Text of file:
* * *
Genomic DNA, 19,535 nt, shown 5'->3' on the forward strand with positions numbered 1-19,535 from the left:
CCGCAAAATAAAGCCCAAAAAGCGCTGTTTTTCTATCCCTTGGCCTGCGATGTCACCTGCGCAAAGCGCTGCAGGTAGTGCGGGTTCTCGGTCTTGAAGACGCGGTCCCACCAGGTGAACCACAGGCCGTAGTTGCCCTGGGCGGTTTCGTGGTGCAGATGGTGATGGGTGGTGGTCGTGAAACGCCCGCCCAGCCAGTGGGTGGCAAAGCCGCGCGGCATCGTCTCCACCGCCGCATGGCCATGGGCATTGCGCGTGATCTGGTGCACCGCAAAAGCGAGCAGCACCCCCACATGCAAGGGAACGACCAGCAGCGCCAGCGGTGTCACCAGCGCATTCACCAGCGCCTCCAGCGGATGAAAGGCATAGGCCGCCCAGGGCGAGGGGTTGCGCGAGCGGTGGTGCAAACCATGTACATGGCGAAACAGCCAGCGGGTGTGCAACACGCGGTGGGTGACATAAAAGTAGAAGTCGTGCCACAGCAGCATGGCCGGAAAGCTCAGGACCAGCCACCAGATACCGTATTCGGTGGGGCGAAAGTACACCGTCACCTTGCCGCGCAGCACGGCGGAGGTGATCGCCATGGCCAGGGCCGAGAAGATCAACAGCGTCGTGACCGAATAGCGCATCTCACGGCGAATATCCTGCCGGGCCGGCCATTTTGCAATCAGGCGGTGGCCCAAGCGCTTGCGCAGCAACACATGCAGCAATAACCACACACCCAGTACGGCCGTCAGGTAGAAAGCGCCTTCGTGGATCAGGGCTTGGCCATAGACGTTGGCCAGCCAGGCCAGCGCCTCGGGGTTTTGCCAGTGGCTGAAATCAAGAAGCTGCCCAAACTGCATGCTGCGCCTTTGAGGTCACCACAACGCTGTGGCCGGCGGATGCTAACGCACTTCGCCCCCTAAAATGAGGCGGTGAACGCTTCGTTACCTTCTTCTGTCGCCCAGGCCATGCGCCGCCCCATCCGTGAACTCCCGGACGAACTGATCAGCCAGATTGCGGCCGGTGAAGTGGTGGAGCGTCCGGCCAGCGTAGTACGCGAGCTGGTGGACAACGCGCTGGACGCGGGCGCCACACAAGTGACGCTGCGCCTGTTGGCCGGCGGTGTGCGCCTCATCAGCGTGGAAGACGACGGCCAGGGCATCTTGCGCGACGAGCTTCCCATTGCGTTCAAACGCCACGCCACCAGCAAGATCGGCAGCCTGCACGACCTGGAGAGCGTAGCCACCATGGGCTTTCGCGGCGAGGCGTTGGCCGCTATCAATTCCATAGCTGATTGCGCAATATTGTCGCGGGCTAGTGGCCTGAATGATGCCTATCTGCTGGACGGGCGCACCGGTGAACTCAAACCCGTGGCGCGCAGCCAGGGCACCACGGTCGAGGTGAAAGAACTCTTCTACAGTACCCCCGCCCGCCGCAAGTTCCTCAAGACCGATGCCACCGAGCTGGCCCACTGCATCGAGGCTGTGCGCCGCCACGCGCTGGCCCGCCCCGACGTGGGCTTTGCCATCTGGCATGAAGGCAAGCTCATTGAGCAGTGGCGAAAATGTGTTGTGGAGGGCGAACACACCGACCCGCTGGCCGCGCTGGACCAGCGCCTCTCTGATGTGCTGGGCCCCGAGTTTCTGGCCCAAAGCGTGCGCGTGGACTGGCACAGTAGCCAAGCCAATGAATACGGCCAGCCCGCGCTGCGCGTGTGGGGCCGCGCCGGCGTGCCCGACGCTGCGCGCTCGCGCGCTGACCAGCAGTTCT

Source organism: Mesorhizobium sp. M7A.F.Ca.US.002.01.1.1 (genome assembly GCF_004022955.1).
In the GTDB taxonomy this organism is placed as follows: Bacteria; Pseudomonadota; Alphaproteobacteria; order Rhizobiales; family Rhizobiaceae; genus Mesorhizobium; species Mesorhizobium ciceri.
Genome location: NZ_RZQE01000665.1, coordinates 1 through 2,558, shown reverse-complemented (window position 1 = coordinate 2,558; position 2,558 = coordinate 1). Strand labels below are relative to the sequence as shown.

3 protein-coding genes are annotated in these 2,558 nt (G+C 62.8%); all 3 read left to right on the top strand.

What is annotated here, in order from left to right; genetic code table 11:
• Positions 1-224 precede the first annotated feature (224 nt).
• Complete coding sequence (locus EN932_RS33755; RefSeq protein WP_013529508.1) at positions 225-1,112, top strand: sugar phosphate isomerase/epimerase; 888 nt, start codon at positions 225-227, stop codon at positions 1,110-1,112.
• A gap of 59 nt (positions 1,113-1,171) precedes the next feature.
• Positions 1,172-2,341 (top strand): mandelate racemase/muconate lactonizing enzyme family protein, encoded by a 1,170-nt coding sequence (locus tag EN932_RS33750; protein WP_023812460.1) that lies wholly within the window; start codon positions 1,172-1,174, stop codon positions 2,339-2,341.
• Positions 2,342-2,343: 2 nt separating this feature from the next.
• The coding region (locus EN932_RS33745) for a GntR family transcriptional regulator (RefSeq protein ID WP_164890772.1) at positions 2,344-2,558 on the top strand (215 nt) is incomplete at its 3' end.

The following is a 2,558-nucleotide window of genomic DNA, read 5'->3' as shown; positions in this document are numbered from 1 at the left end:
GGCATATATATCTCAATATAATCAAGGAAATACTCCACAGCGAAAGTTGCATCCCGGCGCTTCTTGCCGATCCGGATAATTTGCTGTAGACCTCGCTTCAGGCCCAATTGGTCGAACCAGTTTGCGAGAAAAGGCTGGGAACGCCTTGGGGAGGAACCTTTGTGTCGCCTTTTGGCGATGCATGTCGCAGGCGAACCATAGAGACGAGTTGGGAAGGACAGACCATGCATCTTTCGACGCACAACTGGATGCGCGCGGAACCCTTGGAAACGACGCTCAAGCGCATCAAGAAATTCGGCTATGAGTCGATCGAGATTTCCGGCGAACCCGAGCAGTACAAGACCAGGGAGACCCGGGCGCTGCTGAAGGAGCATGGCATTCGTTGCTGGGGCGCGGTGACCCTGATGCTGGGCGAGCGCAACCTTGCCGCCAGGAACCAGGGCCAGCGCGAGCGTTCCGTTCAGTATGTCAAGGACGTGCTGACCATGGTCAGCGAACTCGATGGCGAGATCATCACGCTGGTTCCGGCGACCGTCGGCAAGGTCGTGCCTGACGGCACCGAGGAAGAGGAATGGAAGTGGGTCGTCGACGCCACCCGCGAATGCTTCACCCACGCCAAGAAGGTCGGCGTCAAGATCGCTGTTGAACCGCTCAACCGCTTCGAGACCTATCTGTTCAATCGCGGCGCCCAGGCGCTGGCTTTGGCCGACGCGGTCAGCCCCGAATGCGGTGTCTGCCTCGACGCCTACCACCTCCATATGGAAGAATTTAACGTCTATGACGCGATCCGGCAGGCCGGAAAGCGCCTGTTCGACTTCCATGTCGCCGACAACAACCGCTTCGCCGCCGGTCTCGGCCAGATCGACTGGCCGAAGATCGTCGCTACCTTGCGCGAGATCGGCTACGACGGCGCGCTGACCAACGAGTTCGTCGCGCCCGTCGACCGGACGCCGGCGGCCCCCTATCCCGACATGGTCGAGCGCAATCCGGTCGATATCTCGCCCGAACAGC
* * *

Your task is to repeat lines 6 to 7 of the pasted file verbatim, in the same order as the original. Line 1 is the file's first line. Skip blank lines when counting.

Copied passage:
3 protein-coding genes are annotated in these 2,558 nt (G+C 62.8%); all 3 read left to right on the top strand.

What is annotated here, in order from left to right; genetic code table 11: